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Plato's academy, a mosaic from Pompeii

A school is both the educational institution and building designed to provide learning spaces and learning environments for the teaching of students under the direction of teachers. Most countries have systems of formal education, which is sometimes compulsory. In these systems, students progress through a series of schools that can be built and operated by both government and private organization. The names for these schools vary by country (discussed in the Regional terms section below) but generally include primary school for young children and secondary school for teenagers who have completed primary education. An institution where higher education is taught is commonly called a university college or university.

In addition to these core schools, students in a given country may also attend schools before and after primary (elementary in the U.S.) and secondary (middle school in the U.S.) education. Kindergarten or preschool provide some schooling to very young children (typically ages 3–5). University, vocational school, college or seminary may be available after secondary school. A school may be dedicated to one particular field, such as a school of economics or dance. Alternative schools may provide nontraditional curriculum and methods. (Full article...)

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Summerhill: A Radical Approach to Child Rearing is a book about the English boarding school Summerhill School by its headmaster A. S. Neill. It is known for introducing his ideas to the American public. It was published in America on November 7, 1960, by the Hart Publishing Company and later revised as Summerhill School: A New View of Childhood in 1993. Its contents are a repackaged collection from four of Neill's previous works. The foreword was written by psychoanalyst Erich Fromm, who distinguished between authoritarian coercion and Summerhill.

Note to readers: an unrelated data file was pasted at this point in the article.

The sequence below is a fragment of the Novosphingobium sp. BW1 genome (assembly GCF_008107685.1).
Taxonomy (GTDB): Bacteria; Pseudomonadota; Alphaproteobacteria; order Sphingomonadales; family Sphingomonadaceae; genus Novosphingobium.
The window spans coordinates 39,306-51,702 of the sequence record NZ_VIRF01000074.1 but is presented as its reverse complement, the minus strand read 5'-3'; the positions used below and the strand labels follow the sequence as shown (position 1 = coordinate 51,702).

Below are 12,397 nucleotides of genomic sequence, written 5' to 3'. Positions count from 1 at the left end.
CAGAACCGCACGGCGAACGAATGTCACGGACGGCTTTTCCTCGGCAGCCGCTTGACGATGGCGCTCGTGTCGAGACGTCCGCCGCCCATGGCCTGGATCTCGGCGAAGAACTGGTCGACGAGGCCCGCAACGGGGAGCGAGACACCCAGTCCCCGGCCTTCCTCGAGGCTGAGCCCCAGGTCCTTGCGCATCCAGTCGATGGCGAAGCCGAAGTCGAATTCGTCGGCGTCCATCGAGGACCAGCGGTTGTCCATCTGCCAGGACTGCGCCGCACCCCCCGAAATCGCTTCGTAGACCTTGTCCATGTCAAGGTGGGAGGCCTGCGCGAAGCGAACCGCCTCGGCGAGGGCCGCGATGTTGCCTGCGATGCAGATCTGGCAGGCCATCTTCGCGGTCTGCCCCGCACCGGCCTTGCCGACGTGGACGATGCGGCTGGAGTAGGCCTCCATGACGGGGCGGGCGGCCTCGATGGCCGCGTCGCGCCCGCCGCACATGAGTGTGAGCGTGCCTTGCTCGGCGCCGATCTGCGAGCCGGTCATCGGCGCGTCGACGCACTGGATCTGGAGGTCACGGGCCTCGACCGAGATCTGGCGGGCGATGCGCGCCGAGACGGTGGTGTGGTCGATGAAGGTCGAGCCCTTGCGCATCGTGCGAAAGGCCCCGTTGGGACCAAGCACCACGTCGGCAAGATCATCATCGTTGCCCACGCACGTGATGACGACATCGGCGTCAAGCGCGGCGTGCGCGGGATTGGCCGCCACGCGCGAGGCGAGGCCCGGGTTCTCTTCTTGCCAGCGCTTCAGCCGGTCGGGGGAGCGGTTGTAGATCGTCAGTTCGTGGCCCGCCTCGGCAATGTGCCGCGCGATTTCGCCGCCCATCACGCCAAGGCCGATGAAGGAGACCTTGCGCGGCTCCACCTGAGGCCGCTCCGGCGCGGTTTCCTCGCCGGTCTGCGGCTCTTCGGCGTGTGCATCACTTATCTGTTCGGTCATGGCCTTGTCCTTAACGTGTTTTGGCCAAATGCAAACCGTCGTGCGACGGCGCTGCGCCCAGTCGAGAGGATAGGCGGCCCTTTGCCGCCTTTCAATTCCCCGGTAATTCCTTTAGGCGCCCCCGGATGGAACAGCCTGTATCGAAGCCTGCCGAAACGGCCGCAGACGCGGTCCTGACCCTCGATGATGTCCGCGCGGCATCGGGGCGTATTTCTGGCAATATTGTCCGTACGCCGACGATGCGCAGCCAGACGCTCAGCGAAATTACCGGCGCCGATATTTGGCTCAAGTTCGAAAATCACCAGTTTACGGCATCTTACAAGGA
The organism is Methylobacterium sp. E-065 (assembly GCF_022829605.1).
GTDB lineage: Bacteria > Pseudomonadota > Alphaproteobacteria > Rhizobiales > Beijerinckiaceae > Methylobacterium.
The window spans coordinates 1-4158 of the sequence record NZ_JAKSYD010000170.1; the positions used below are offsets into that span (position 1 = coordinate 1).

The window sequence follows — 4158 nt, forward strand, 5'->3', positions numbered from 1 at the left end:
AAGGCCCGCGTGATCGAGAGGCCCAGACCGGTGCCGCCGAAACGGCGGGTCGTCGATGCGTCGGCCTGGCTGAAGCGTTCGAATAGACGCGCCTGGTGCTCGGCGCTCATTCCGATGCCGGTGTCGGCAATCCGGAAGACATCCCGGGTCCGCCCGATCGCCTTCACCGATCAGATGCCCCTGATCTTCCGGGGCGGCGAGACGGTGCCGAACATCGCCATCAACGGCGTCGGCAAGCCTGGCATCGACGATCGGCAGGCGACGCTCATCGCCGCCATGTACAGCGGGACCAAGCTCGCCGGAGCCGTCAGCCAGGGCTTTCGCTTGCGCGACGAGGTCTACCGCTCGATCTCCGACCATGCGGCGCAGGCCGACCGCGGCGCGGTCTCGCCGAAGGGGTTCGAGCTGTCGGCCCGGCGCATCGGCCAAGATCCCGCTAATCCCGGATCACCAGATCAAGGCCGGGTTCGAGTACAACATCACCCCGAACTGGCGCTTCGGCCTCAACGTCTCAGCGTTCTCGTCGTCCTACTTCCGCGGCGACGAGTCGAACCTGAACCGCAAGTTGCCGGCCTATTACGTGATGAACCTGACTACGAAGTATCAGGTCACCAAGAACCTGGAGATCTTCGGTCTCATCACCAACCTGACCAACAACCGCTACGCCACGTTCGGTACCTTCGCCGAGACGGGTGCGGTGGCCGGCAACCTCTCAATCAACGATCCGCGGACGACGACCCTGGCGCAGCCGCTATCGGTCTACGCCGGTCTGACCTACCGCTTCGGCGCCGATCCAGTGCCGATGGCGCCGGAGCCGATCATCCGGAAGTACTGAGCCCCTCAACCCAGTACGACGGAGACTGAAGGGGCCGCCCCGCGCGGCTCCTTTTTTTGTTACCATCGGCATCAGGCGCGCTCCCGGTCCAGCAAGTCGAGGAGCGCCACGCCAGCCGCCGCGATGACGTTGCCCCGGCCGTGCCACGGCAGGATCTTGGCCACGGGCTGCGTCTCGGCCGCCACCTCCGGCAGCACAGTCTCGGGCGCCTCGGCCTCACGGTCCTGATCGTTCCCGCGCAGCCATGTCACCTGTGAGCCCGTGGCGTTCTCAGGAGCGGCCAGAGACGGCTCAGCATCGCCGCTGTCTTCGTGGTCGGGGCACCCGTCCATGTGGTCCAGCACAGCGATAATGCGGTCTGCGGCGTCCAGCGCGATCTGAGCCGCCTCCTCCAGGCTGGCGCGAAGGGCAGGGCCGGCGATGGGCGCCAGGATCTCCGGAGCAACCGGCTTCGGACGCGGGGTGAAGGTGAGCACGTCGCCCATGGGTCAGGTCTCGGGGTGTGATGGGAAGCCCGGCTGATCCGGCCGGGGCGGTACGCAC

The seven chapters of the book cover the origins and implementation of the school, and other topics in childrearing. Summerhill, founded in the 1920s, is run as a children's democracy under Neill's educational philosophy of self-regulation, where kids choose whether to go to lessons and how they want to live freely without imposing on others. The school makes its rules at a weekly schoolwide meeting where students and teachers each have one vote alike. Neill discarded other pedagogies for one of the innate goodness of the child. (Full article...)
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Stonyhurst College looking from the golf course towards the oldest part of the school
Stonyhurst College looking from the golf course towards the oldest part of the school
Credit: User:Imaginativename

Stonyhurst College is an independent, Roman Catholic school in the Jesuit tradition located in rural Lancashire, England. Founded in 1593, Stonyhurst has a long-standing literary tradition. Former pupil Sir Arthur Conan Doyle modelled "Baskerville Hall" on Stonyhurst Hall, and named Sherlock Holmes' nemesis, Moriarty, after a fellow pupil. J.R.R. Tolkien wrote part of the Lord of the Rings in a classroom on the Upper Gallery during his stay at the College.

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  • 1891James Naismith introduces the first version of basketball, with thirteen rules, a peach basket nailed to either end of his school's gymnasium, and two teams of nine players.


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Rosenwood Center, Liberty, South Carolina

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Portrait of Spaid from History of Hampshire County, West Virginia (1897)

Arthur Rusmiselle Miller Spaid (July 27, 1866 – March 16, 1936) was an American educator, school administrator, lecturer, and writer. He served as principal of Alexis I. duPont High School (1894–1903) in Wilmington, Delaware, superintendent of New Castle County Public Schools (1903–1913) in Delaware, superintendent of Dorchester County Public Schools (1913–1917) in Maryland, and Delaware State commissioner of Education (1917–1921).

Born in West Virginia, Spaid began his career in education as a schoolteacher in Virginia and as a school administrator in Ohio. After a decade as a principal Spaid became a superintendent; in this role he argued for compulsory education and the consolidation of New Castle County's rural public schools, instituted pay raises for teachers to mitigate a teacher shortage, and served on a committee to revise the state public school system's curriculum. (Full article...)

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